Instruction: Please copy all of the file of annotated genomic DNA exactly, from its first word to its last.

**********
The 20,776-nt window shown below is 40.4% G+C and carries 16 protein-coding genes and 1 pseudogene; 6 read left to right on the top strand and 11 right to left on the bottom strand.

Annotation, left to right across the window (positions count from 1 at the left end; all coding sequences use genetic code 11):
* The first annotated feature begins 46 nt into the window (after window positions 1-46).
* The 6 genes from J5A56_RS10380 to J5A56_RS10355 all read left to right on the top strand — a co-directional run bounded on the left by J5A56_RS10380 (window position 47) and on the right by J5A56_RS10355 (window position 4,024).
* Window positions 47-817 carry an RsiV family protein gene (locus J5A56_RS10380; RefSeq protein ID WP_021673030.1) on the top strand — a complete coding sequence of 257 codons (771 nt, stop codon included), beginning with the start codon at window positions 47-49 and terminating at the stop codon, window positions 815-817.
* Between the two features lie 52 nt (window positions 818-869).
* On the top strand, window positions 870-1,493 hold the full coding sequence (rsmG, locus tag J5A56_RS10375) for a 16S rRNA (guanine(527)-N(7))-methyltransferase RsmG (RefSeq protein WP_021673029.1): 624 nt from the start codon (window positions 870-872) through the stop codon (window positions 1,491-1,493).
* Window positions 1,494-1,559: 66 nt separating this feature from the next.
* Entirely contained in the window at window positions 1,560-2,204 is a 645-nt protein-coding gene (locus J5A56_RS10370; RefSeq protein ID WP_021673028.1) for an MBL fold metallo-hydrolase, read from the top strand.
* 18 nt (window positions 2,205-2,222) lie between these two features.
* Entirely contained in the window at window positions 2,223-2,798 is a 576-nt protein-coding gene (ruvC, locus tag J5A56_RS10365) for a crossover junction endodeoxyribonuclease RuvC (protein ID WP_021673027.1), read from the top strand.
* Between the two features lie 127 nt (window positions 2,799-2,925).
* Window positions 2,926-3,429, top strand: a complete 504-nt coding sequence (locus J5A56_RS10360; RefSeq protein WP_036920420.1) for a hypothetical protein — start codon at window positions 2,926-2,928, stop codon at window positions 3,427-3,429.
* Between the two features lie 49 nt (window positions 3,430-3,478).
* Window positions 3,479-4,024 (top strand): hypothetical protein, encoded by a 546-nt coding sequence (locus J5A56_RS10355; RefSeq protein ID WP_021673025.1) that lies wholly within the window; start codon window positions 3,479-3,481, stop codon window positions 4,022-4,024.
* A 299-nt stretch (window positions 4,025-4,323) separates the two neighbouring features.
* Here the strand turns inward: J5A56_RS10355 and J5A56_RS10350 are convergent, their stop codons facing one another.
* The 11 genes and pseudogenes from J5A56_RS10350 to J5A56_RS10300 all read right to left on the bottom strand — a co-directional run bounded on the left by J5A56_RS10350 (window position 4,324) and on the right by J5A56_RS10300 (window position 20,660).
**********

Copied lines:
The 20,776-nt window shown below is 40.4% G+C and carries 16 protein-coding genes and 1 pseudogene; 6 read left to right on the top strand and 11 right to left on the bottom strand.

Annotation, left to right across the window (positions count from 1 at the left end; all coding sequences use genetic code 11):
* The first annotated feature begins 46 nt into the window (after window positions 1-46).
* The 6 genes from J5A56_RS10380 to J5A56_RS10355 all read left to right on the top strand — a co-directional run bounded on the left by J5A56_RS10380 (window position 47) and on the right by J5A56_RS10355 (window position 4,024).
* Window positions 47-817 carry an RsiV family protein gene (locus J5A56_RS10380; RefSeq protein ID WP_021673030.1) on the top strand — a complete coding sequence of 257 codons (771 nt, stop codon included), beginning with the start codon at window positions 47-49 and terminating at the stop codon, window positions 815-817.
* Between the two features lie 52 nt (window positions 818-869).
* On the top strand, window positions 870-1,493 hold the full coding sequence (rsmG, locus tag J5A56_RS10375) for a 16S rRNA (guanine(527)-N(7))-methyltransferase RsmG (RefSeq protein WP_021673029.1): 624 nt from the start codon (window positions 870-872) through the stop codon (window positions 1,491-1,493).
* Window positions 1,494-1,559: 66 nt separating this feature from the next.
* Entirely contained in the window at window positions 1,560-2,204 is a 645-nt protein-coding gene (locus J5A56_RS10370; RefSeq protein ID WP_021673028.1) for an MBL fold metallo-hydrolase, read from the top strand.
* 18 nt (window positions 2,205-2,222) lie between these two features.
* Entirely contained in the window at window positions 2,223-2,798 is a 576-nt protein-coding gene (ruvC, locus tag J5A56_RS10365) for a crossover junction endodeoxyribonuclease RuvC (protein ID WP_021673027.1), read from the top strand.
* Between the two features lie 127 nt (window positions 2,799-2,925).
* Window positions 2,926-3,429, top strand: a complete 504-nt coding sequence (locus J5A56_RS10360; RefSeq protein WP_036920420.1) for a hypothetical protein — start codon at window positions 2,926-2,928, stop codon at window positions 3,427-3,429.
* Between the two features lie 49 nt (window positions 3,430-3,478).
* Window positions 3,479-4,024 (top strand): hypothetical protein, encoded by a 546-nt coding sequence (locus J5A56_RS10355; RefSeq protein ID WP_021673025.1) that lies wholly within the window; start codon window positions 3,479-3,481, stop codon window positions 4,022-4,024.
* A 299-nt stretch (window positions 4,025-4,323) separates the two neighbouring features.
* Here the strand turns inward: J5A56_RS10355 and J5A56_RS10350 are convergent, their stop codons facing one another.
* The 11 genes and pseudogenes from J5A56_RS10350 to J5A56_RS10300 all read right to left on the bottom strand — a co-directional run bounded on the left by J5A56_RS10350 (window position 4,324) and on the right by J5A56_RS10300 (window position 20,660).